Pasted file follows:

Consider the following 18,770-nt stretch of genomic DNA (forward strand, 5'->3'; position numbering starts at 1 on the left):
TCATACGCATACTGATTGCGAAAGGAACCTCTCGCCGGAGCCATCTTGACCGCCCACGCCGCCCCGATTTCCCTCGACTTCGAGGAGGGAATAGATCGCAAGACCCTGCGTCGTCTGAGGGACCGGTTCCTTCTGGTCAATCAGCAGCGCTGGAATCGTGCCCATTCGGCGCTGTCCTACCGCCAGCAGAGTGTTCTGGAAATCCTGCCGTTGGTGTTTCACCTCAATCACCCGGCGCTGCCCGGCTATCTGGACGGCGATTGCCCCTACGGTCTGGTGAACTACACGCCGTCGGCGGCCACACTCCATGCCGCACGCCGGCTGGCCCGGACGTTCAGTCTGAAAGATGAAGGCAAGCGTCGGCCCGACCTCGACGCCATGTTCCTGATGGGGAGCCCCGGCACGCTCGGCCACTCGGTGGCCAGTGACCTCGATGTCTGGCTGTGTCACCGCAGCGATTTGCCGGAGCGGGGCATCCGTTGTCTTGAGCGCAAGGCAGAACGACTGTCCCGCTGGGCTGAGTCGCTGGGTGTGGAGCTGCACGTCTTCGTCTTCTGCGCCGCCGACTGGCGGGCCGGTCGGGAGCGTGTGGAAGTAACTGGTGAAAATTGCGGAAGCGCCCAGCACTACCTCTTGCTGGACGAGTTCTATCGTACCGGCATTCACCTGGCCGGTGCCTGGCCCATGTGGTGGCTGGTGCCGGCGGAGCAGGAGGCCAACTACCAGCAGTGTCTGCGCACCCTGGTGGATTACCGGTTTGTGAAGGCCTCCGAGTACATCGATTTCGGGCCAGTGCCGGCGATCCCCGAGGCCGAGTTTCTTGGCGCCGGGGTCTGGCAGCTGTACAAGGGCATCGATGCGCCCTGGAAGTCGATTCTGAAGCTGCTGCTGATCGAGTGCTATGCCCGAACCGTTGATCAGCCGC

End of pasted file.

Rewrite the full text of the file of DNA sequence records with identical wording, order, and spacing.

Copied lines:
Consider the following 18,770-nt stretch of genomic DNA (forward strand, 5'->3'; position numbering starts at 1 on the left):
TCATACGCATACTGATTGCGAAAGGAACCTCTCGCCGGAGCCATCTTGACCGCCCACGCCGCCCCGATTTCCCTCGACTTCGAGGAGGGAATAGATCGCAAGACCCTGCGTCGTCTGAGGGACCGGTTCCTTCTGGTCAATCAGCAGCGCTGGAATCGTGCCCATTCGGCGCTGTCCTACCGCCAGCAGAGTGTTCTGGAAATCCTGCCGTTGGTGTTTCACCTCAATCACCCGGCGCTGCCCGGCTATCTGGACGGCGATTGCCCCTACGGTCTGGTGAACTACACGCCGTCGGCGGCCACACTCCATGCCGCACGCCGGCTGGCCCGGACGTTCAGTCTGAAAGATGAAGGCAAGCGTCGGCCCGACCTCGACGCCATGTTCCTGATGGGGAGCCCCGGCACGCTCGGCCACTCGGTGGCCAGTGACCTCGATGTCTGGCTGTGTCACCGCAGCGATTTGCCGGAGCGGGGCATCCGTTGTCTTGAGCGCAAGGCAGAACGACTGTCCCGCTGGGCTGAGTCGCTGGGTGTGGAGCTGCACGTCTTCGTCTTCTGCGCCGCCGACTGGCGGGCCGGTCGGGAGCGTGTGGAAGTAACTGGTGAAAATTGCGGAAGCGCCCAGCACTACCTCTTGCTGGACGAGTTCTATCGTACCGGCATTCACCTGGCCGGTGCCTGGCCCATGTGGTGGCTGGTGCCGGCGGAGCAGGAGGCCAACTACCAGCAGTGTCTGCGCACCCTGGTGGATTACCGGTTTGTGAAGGCCTCCGAGTACATCGATTTCGGGCCAGTGCCGGCGATCCCCGAGGCCGAGTTTCTTGGCGCCGGGGTCTGGCAGCTGTACAAGGGCATCGATGCGCCCTGGAAGTCGATTCTGAAGCTGCTGCTGATCGAGTGCTATGCCCGAACCGTTGATCAGCCGC